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Feeding the Body of Christ

– First Week of Advent –

Then Jesus called his disciples to him and said, “I have compassion for the crowd, because they have been with me now for three days and have nothing to eat”. [Matthew 15:32]

Today’s scripture is the story of the ‘Feeding of the four thousand’, and follows hot on the heels of the more familiar story of the ‘Feeding of the five thousand’ – not counting the women and children. There is no doubt that the Gospel writers considered the ‘feeding’ stories to be important and significant, because it is the only miracle recorded by all four Evangelists, aside from the Resurrection.  So why does Matthew (and Mark) give us two in fairly quick succession – in chapter 14 and then in chapter 15?  After all, if Jesus has already fed five thousand people (and the rest) what does today’s story add to the Gospel and our understanding of it?

The importance of this story is where it took place – in the region of the Gerasenes, around the Decapolis – Gentile territory!  In contrast, the earlier story took place in Jewish territory, around Bethsaida, close to the Sea of Galilee.  Further hints for us are the numerical clues – numbers are rarely accidental in the Bible.  For Jewish listeners, the number five is reminiscent of the five books of the Law, the Torah, and twelve baskets of leftovers were collected afterwards, reminiscent of the twelve tribes of Israel.  In this story, seven loaves and seven baskets of leftovers remind listeners of the seven days of Creation (Genesis 1-2) and completeness, significant for both Jews and Gentiles.  The ministry of Jesus, and therefore the early church, is moving beyond Israel to the world, for God feeds, heals, and provides for all people, both Jew and Gentile.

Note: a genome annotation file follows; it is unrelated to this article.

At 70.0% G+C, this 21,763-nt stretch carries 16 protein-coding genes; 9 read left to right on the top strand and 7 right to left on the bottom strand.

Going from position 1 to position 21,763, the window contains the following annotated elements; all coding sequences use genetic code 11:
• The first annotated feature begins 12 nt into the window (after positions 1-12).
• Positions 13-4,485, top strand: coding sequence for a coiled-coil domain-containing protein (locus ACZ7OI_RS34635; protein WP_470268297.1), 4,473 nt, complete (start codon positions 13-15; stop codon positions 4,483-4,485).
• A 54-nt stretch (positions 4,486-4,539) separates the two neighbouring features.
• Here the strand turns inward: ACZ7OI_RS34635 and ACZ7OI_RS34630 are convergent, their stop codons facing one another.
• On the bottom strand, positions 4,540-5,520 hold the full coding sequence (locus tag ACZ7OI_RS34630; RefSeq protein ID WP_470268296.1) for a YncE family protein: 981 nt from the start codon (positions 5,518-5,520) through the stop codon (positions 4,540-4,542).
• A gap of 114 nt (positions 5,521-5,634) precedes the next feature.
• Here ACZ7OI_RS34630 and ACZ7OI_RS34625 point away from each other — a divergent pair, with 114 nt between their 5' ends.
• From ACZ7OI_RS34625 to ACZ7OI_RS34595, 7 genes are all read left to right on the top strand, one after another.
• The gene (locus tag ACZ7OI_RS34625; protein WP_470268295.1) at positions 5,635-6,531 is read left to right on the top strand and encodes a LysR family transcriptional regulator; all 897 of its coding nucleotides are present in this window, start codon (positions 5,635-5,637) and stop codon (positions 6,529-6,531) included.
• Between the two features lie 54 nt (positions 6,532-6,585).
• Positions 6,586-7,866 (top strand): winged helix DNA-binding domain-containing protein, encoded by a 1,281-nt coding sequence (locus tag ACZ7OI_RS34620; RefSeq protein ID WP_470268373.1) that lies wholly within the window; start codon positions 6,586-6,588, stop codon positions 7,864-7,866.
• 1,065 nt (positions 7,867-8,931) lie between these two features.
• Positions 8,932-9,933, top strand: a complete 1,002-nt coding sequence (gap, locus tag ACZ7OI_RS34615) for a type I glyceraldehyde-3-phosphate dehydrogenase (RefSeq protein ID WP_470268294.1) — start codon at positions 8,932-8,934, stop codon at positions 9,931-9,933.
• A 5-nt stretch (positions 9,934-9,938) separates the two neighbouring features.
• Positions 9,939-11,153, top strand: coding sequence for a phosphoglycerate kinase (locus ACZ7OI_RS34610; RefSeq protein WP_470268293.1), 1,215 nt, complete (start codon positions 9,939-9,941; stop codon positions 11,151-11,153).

The common elements in each of these accounts is the great need of the crowd. The almost visceral response of Jesus to the plight of so many, the complete unpreparedness of the disciples and their clueless response to Jesus’ compassion for the wellbeing of the many people who had brought their sick and infirm family members to Him.  Jesus heals their outward infirmities and feeds the inner person with miraculous bread in preparation for the day when all will be fed sacramentally by His very own Body and Blood in the Eucharist.

The disciples are all for sending the crowds away, yet Jesus challenges them to think laterally and to respond with compassion to the needs of the people right in front of their very noses.  He gives us an example of what it means to celebrate Eucharist on Sundays but to live the Eucharist between Sundays, ‘seeing’ the needs of those right in front of us.  To be a disciple of Jesus is to be servant to all, giving of ourselves to the Body of Christ in our midst and the building up of the kin(g)dom of God.

By Carole Danby

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